How does open-source software stay secure?
At Catalyst, when pitching our open-source offerings against proprietary options, we often encounter the well-trodden myth that "Open source software (OSS) is less secure." I don't feel the need to bust this myth here, as this has already been done well by others, and is self-evident in its use by governments, large corporations, NGOs and literally every computing device you have in your home. Even proprietary systems like Windows and MacOS have open-source components.
Instead, I'm going to talk about how an open-source project stays secure. It might seem that with the code being open it's easy to find and exploit issues, but if we know that isn't the reality, what do open-source communities have in place to prevent this?
When contributing changes to an OSS project, you have the opportunity to change the way that the software works. Potentially, a malicious contributor could introduce intentional flaws in the software that render it vulnerable to attack. Bugs leading to security breaches could also be introduced through the carelessness of an inexperienced developer. This is no different from a proprietary software developer doing the same, but in OSS, your pool of potential contributors is much wider and new contributors come and go all the time.
The key difference in OSS is that these changes happen in public, and are therefore subject to public scrutiny. Well-managed OSS projects will have a formal peer review process whereby each change is reviewed by another developer, who can identify problems and suggest changes before it is integrated.
In the case of Moodle, the review process has 2 stages. Firstly a peer review is performed by any member of the community, who offers their feedback based on a standardised checklist. Once this review is passed, a second integration review is performed by one of the core Moodle maintainers. This helps ensure that the code is of high quality, has fewer bugs, and vulnerabilities are less likely to slip in unnoticed.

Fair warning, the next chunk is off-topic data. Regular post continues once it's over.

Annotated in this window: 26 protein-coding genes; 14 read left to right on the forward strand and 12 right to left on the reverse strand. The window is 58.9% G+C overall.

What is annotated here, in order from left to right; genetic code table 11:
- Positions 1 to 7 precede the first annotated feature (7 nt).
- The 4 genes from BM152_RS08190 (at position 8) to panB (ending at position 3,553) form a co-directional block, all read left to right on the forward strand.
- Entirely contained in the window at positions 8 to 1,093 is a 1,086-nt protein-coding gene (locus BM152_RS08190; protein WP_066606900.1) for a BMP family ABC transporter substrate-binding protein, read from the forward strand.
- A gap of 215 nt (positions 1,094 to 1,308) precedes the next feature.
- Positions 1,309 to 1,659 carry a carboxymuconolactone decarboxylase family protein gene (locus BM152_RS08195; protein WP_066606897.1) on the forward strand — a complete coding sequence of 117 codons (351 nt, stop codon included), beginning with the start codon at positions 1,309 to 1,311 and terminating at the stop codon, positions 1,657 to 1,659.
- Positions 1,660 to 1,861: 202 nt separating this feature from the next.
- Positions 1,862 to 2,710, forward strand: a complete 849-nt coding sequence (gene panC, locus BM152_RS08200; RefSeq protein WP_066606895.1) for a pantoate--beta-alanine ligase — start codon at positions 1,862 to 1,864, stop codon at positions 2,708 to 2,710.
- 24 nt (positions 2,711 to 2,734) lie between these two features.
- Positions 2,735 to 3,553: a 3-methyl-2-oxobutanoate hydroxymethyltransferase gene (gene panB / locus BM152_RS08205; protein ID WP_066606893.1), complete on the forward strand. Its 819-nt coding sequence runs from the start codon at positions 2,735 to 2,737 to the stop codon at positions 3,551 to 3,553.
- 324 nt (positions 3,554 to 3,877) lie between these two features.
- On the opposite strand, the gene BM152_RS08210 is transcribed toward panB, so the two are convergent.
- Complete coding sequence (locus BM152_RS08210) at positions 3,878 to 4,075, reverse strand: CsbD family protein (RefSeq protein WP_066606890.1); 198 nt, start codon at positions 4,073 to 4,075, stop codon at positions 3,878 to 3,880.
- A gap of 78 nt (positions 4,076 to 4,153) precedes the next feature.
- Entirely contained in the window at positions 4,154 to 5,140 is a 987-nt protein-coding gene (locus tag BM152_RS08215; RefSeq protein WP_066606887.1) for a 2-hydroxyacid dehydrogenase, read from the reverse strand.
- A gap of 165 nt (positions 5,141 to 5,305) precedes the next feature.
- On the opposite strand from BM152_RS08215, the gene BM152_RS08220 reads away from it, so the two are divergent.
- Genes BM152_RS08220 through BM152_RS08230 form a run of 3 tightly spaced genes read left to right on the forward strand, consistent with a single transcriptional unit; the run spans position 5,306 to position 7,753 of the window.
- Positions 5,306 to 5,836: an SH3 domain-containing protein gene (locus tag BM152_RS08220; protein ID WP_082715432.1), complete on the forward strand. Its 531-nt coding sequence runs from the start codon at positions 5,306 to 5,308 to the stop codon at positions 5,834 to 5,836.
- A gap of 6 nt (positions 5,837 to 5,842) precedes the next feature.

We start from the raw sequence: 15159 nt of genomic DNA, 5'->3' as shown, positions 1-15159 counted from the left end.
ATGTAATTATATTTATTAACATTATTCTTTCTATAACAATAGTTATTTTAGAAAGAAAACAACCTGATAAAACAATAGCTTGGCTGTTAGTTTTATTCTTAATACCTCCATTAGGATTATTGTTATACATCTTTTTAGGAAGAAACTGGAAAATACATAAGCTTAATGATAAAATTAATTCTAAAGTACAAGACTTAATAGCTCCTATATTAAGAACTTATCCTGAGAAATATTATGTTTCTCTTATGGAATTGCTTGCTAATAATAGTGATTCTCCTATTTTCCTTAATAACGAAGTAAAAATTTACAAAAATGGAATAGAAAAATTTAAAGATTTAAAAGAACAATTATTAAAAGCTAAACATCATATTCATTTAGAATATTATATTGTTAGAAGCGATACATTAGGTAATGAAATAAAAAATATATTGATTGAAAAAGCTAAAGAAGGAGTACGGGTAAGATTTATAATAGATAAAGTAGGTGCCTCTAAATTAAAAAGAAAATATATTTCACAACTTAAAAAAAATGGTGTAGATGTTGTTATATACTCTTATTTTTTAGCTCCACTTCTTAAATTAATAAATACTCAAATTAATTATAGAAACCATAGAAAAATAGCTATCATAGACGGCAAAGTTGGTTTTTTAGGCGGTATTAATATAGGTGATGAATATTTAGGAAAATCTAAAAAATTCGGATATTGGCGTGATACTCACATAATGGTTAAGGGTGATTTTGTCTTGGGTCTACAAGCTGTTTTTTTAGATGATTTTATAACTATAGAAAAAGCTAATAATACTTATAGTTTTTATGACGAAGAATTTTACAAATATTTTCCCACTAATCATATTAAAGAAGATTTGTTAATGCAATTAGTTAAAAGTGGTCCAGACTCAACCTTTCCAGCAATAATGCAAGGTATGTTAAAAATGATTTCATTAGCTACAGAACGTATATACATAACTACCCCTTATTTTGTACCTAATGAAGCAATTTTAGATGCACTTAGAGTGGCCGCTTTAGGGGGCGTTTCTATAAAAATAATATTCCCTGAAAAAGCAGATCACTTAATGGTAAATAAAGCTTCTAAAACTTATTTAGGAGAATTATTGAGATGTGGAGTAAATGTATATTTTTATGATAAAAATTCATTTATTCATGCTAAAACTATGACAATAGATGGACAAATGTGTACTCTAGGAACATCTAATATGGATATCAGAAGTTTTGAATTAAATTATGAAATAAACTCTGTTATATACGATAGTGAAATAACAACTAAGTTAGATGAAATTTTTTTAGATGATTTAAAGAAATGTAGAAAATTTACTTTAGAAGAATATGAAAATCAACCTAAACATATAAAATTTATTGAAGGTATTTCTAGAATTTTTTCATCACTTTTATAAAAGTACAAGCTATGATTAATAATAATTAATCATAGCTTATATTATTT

Moodle's integration workflow
When a security issue is found, the obvious thing may to be tell everyone about it. After all, we're developing in the open. However, this often plays into the hands of the attackers; If we publish details of a vulnerability as soon as it is known, it may be exploited before users have a chance to deploy a fix or mitigation.
Under a process of responsible disclosure, security issues are reported privately to a trusted group of maintainers within the project. The issue is then triaged to assess its severity. If it is deemed to be a serious issue, it will then be kept private while a fix is developed, and a release prepared. It is only at the time that the fix is released that details of the issue are made public. This minimises the time between attackers gaining the knowledge to exploit the issue, and users being able to patch their systems.
In Catalyst's case, our status as a Premium Moodle Partner gives us access to details of security issues and their fixes before they are public. This allows us to ensure our clients' systems are patched before they even know there was a problem. It even allows us to be the ones to develop the fix.
In order to further incentivise responsible reporting of security issues, many OSS projects run a bug bounty program. This allows researchers who discover an issue to claim a financial reward. While it may appear more lucrative for a researcher to sell knowledge of an exploit to someone who wants to use it for malicious purposes, bug bounties offer a safe and legal way to profit from this work.
A successful open-source project will have contributors from all over the world, using the software in a variety of contexts. A critical security issue reported by someone about to go to bed in Australia can be picked up by someone starting work in the UK. I'm not making that example up, in Catalyst and the Moodle community, that's how we work!
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Next time you hear a colleague, manager, or salesperson pedalling the same tired old myths about open source security, you can now say with confidence why they are not true. Don't let security concerns prevent you from choosing the open-source solution that's best for your organisation.